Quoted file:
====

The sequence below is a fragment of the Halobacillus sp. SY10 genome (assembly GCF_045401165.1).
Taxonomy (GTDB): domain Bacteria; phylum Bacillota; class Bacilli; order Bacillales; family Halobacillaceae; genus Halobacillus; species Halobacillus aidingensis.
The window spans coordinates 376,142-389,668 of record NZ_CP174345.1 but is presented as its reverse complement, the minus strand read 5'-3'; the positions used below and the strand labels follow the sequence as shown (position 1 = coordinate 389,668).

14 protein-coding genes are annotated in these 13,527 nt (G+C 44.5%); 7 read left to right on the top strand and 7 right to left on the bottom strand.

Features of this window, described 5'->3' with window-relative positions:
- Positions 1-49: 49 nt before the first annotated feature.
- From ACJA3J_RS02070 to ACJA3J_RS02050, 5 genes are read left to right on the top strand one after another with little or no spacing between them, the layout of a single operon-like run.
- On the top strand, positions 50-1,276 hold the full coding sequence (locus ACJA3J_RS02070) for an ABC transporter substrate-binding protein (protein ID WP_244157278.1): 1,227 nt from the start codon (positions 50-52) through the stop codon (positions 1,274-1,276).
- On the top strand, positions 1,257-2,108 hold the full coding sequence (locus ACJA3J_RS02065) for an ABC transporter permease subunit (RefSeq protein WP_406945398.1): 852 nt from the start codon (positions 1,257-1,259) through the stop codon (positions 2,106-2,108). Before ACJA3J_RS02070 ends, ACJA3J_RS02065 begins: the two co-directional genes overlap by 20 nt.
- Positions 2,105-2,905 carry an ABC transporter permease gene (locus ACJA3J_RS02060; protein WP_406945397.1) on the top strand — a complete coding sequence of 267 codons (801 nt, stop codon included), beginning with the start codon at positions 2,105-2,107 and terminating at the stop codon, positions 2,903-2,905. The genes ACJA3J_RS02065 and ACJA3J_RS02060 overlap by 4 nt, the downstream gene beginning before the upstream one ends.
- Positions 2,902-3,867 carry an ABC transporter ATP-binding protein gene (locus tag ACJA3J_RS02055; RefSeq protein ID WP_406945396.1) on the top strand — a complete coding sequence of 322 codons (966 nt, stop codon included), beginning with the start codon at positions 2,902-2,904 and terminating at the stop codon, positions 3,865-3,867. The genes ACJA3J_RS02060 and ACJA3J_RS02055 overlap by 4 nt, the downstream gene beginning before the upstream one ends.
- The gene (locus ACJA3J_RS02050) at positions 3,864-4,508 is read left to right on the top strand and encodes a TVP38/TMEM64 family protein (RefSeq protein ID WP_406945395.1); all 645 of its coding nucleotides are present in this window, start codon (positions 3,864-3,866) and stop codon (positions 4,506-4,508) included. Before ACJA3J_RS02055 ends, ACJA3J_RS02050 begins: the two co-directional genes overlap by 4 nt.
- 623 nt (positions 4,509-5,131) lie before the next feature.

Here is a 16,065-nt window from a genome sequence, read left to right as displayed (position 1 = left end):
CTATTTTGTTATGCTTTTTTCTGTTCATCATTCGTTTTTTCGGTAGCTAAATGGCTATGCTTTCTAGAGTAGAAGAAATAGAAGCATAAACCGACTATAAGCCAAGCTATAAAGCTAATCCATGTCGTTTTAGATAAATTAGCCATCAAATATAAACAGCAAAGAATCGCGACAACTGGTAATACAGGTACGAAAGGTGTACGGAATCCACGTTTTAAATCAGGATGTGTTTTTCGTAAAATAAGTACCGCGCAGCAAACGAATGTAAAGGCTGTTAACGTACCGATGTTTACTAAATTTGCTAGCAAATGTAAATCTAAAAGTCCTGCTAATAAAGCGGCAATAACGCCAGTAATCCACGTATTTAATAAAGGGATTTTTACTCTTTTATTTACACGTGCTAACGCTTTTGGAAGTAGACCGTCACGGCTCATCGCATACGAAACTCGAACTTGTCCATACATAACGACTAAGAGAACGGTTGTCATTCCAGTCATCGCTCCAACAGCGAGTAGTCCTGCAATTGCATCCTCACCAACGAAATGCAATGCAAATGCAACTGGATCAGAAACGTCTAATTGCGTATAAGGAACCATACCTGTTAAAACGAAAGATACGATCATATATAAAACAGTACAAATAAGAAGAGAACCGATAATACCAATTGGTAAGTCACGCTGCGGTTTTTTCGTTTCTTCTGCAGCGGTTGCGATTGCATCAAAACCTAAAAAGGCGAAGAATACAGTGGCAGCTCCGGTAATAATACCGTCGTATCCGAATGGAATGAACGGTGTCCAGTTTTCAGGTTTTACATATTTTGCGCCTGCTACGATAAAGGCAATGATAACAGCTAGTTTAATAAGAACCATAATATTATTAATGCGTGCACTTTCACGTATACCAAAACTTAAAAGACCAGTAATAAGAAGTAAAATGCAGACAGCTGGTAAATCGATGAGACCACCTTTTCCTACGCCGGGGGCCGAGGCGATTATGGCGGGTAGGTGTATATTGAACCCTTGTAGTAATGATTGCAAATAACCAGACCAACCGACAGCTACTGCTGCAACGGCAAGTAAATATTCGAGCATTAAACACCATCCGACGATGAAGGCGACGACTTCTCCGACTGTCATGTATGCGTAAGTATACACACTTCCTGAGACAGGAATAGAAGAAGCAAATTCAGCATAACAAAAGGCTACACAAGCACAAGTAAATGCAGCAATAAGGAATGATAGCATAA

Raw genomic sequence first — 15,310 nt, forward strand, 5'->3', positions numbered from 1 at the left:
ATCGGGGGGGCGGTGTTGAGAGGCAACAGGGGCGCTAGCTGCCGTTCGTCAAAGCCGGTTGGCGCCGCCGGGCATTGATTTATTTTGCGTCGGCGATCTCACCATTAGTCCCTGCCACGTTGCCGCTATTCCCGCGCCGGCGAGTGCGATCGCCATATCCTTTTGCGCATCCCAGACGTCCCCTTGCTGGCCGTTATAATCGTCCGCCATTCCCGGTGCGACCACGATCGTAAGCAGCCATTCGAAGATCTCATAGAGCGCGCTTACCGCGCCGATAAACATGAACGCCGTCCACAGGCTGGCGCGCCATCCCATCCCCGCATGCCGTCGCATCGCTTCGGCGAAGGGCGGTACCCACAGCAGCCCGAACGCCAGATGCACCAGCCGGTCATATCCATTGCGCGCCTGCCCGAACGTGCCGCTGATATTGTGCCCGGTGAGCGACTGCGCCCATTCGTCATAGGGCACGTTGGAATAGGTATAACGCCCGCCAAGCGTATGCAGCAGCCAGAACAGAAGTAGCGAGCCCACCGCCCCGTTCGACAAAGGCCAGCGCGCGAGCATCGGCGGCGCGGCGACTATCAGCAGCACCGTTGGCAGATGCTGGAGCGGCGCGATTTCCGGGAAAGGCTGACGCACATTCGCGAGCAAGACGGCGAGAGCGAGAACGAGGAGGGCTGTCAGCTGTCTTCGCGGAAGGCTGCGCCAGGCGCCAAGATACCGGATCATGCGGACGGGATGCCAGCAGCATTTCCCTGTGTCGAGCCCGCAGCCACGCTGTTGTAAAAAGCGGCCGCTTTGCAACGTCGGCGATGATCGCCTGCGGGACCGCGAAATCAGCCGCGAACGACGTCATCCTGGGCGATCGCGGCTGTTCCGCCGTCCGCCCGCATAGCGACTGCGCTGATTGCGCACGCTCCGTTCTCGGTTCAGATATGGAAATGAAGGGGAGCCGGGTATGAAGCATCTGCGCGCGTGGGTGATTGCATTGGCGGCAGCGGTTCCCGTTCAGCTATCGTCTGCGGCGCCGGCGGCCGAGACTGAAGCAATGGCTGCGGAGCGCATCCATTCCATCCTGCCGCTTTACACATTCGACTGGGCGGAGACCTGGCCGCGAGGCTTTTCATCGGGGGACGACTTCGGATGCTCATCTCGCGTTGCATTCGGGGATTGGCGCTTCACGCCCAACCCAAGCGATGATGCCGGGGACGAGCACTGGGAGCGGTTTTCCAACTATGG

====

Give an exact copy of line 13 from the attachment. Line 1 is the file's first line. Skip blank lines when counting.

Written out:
- 623 nt (positions 4,509-5,131) lie before the next feature.